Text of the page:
While many Canadians this tax season are busy filing returns and dreaming up ways to spend their refunds, it’s likely they’re also leaving free money on the table because they didn’t plan ahead.
Canadians appear to be lax on year-round tax planning, with only 22 per cent making it a regular focus, according to the latest instalment of IG Wealth Management’s yearly tax study. People also don’t think year-round tax planning is all that crucial, with more than one-third calling it “not important at all.”
Still, many suspect their current strategy might not be working for them. Only one in 10 think they’re taking advantage of all the tax credits available to them, the survey said. Those results suggest that some Canadians are potentially missing out on much-needed funds that could help them pay for rising costs from high inflation and interest rates, IG Wealth Management said.
“It’s concerning that most don’t think about a tax strategy until tax time,” Damon Murchison, chief executive of IG Wealth Management, said in a release. “Making tax planning a regular activity can help reduce your overall tax bill and help you take advantage of all available tax deductions and credits.”
At the same time, many are also failing to pay attention to the tax consequences that come with buying big-ticket items, such as a home or vehicle, or the implications of pouring large amounts of money into renovations. Only 42 per cent reported considering the impacts of such spending on their tax returns, the survey said. As a result, come tax time, people end up working against the clock to figure out how those big purchases factor into their returns and overall finances.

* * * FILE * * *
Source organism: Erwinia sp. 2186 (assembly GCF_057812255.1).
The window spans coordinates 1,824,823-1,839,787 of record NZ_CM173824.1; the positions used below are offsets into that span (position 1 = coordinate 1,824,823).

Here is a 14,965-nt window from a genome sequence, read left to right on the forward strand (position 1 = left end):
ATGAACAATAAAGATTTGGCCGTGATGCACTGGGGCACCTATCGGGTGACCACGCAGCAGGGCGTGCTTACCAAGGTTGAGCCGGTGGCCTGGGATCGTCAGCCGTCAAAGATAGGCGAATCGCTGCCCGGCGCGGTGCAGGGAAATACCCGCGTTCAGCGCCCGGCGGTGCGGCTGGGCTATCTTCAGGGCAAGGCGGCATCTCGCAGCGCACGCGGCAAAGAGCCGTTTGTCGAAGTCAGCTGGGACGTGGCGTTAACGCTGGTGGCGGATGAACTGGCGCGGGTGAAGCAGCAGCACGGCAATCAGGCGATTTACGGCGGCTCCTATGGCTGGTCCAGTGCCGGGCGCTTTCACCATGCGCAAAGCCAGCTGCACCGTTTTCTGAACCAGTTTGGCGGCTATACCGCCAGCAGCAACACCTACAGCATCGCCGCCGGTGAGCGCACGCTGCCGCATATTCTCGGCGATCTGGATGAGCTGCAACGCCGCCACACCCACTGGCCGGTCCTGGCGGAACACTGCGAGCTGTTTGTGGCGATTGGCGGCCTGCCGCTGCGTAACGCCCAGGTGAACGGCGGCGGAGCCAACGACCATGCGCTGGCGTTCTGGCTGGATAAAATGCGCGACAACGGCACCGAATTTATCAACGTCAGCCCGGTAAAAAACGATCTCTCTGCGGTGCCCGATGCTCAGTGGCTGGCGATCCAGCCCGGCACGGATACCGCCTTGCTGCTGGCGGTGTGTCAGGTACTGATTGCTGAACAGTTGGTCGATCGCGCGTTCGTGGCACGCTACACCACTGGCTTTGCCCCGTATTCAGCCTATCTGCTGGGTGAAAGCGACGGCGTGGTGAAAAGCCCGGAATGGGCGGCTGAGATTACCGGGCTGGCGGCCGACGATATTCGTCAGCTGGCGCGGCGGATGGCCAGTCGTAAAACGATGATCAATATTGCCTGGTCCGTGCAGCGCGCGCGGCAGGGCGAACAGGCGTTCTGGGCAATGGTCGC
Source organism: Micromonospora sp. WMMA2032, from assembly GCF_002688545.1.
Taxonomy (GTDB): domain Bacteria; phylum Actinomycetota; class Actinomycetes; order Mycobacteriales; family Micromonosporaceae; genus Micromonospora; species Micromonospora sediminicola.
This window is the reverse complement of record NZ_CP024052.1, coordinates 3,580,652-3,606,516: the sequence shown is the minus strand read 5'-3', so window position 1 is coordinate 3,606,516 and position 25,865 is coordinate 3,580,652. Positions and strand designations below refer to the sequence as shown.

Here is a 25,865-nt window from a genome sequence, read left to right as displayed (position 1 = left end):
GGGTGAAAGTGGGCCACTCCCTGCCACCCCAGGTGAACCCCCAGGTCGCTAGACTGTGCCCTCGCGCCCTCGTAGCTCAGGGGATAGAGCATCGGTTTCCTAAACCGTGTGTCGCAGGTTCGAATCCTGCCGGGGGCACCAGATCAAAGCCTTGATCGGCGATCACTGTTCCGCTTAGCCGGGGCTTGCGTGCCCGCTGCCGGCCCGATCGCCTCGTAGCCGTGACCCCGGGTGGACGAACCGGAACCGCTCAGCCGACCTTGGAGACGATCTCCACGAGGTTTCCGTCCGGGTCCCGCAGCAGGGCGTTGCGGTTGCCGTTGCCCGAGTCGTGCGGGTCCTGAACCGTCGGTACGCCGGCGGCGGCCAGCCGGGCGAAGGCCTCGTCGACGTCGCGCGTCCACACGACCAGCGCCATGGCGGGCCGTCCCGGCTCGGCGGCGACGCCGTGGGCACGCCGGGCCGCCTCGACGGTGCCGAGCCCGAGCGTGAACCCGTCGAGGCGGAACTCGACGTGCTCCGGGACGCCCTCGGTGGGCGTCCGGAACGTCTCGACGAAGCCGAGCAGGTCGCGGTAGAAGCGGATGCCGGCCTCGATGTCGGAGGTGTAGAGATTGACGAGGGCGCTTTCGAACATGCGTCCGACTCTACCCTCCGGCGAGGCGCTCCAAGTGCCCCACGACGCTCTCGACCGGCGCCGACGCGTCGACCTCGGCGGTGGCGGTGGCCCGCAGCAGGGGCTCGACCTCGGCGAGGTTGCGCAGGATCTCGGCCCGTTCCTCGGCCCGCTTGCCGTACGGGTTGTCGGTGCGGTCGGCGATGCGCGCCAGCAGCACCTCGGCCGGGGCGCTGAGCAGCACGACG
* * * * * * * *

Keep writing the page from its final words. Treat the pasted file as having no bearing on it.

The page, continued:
“Scrambling to make sense of your assets at tax time is inefficient for you and your money,” Murchison said.
Tax refunds are another area where Canadians are missing the mark, IG Wealth Management said. People tend to think of their tax refunds as a “bonus,” the study said, with more than half using the money to buy something fun for themselves or family. Another 44 per cent throw their refunds into investments. In all, 85 per cent think getting money back from the Canada Revenue Agency each year is a positive, and 60 per cent go out of their way to boost those refunds. But IG Wealth Management said refunds are actually a sign of inefficient planning.
“Contrary to popular belief, having a larger tax refund is not necessarily a good thing,” Murchison said.
That’s because getting a big chunk of money back after filing is a signal the CRA has taken too much tax off your paycheque throughout the year, the study said. And that’s definitely not in your best interest, because it means your money ends up working for the government instead of in your own investment or savings accounts, where it belongs.
“Although it might feel nice to receive that money after you’ve filed, you have lost out on interest, investment and spending opportunities throughout the year,” Murchison said.
To make sure you’re making the most of tax opportunities, IG Wealth Management suggests working with a financial adviser, who can come up with a year-round tax plan that better lets you take advantage of credits and deductions available, and might help you hit your financial goals sooner.
IG Wealth Management conducted the study in partnership with Pollara Strategic Insights, which surveyed 1,535 non-retired Canadians above the age of 18.